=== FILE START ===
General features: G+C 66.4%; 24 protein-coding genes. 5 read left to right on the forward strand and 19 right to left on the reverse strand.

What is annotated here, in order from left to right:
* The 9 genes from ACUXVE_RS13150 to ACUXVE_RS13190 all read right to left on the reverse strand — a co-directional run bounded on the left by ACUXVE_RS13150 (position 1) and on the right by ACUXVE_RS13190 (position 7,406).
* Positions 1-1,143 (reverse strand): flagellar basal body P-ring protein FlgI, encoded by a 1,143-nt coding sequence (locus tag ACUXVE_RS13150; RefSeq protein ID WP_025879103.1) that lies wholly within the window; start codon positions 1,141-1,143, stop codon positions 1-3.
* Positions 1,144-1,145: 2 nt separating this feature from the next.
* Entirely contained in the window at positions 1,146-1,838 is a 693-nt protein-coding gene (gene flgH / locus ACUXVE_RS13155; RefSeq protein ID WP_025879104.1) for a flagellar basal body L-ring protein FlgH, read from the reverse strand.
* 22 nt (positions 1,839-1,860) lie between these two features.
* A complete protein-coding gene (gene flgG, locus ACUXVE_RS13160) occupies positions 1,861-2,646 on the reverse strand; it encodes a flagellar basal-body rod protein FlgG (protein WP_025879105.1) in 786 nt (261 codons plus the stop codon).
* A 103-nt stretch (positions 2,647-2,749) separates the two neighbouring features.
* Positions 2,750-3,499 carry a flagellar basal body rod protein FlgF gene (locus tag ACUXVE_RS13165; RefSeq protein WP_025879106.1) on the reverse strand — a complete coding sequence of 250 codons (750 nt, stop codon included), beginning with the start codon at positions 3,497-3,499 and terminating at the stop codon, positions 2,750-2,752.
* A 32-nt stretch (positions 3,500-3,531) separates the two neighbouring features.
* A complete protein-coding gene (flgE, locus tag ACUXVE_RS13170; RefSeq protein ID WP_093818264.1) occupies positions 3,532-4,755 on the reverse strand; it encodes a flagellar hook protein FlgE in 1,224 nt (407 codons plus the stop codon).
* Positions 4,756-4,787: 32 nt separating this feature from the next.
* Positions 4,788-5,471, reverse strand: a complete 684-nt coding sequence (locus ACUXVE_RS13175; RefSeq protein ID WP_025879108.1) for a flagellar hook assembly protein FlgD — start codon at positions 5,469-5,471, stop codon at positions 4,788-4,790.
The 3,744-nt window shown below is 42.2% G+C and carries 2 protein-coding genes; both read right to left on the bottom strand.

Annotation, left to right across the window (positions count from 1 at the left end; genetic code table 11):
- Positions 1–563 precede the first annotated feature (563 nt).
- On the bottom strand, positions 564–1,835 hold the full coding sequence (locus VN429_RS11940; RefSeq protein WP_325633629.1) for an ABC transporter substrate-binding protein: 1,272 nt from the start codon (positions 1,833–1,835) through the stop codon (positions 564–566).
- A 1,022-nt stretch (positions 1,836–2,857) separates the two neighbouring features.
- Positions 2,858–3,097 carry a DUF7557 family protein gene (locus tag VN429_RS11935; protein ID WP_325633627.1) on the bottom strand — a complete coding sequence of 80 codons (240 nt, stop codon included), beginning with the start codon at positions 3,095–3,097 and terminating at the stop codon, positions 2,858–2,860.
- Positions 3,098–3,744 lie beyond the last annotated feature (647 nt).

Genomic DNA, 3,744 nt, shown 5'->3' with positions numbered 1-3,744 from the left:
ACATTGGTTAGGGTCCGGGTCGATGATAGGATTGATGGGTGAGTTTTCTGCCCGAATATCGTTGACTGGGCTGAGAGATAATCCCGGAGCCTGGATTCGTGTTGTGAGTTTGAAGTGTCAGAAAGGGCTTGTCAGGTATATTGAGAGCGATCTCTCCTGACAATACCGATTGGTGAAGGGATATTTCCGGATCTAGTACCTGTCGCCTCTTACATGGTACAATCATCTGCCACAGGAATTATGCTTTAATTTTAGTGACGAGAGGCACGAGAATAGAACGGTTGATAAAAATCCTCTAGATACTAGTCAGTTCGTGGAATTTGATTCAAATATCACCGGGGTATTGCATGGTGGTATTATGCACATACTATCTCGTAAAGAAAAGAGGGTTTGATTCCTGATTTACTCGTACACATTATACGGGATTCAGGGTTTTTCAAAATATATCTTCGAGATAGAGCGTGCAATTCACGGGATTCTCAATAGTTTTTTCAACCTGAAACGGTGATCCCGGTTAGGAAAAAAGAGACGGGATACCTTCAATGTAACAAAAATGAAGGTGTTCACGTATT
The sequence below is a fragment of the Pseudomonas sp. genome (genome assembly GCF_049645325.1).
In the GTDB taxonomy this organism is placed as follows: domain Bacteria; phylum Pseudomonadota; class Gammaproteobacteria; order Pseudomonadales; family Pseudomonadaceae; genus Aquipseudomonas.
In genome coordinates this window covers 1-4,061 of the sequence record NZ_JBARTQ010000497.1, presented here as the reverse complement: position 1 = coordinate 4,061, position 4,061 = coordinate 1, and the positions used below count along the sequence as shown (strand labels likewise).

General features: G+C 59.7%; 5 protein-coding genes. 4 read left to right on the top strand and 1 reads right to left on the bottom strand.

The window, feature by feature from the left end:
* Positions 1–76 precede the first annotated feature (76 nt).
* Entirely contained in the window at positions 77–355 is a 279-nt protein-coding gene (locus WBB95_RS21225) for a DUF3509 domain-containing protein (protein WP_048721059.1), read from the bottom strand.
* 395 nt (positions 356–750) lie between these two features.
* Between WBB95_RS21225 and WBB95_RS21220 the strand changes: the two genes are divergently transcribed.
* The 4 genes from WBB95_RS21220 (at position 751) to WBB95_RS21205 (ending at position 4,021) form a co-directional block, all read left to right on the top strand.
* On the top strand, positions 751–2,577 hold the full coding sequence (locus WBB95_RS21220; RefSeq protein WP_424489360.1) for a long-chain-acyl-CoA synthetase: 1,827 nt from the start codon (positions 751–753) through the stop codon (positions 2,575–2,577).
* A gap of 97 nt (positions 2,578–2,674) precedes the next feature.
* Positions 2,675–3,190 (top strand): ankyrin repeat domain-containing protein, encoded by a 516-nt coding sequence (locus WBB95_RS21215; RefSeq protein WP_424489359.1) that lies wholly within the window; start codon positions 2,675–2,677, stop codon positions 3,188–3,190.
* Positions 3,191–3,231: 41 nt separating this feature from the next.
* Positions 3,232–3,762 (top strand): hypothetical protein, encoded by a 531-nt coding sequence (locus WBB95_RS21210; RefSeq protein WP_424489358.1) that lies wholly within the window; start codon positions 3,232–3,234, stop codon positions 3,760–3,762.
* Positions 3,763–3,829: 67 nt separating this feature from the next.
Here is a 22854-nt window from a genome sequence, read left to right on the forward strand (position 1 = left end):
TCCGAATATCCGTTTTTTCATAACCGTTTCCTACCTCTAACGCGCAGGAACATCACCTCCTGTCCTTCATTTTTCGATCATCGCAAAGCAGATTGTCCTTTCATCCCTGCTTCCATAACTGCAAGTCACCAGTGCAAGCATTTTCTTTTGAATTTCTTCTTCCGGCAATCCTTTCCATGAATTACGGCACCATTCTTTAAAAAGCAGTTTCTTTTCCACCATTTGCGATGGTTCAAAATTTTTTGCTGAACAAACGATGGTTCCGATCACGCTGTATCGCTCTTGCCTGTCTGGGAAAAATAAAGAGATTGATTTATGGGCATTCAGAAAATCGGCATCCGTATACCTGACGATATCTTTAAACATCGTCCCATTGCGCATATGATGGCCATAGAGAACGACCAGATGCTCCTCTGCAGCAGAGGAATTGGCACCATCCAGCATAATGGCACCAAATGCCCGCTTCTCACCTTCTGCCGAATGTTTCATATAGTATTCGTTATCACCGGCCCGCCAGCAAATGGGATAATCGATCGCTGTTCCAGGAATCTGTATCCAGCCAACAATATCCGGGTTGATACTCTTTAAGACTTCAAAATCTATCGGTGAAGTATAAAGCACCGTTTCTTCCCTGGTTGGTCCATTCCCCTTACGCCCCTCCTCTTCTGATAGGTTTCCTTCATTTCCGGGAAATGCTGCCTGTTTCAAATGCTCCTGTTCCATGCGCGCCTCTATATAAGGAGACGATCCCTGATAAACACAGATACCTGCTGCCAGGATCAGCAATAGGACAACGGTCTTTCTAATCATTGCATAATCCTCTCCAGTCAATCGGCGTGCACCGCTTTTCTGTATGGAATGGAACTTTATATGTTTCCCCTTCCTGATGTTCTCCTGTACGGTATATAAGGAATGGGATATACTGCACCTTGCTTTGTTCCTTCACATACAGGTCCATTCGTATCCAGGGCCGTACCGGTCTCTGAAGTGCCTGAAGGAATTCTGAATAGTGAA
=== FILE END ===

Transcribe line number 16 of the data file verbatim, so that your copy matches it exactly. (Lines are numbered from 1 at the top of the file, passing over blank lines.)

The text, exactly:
Annotation, left to right across the window (positions count from 1 at the left end; genetic code table 11):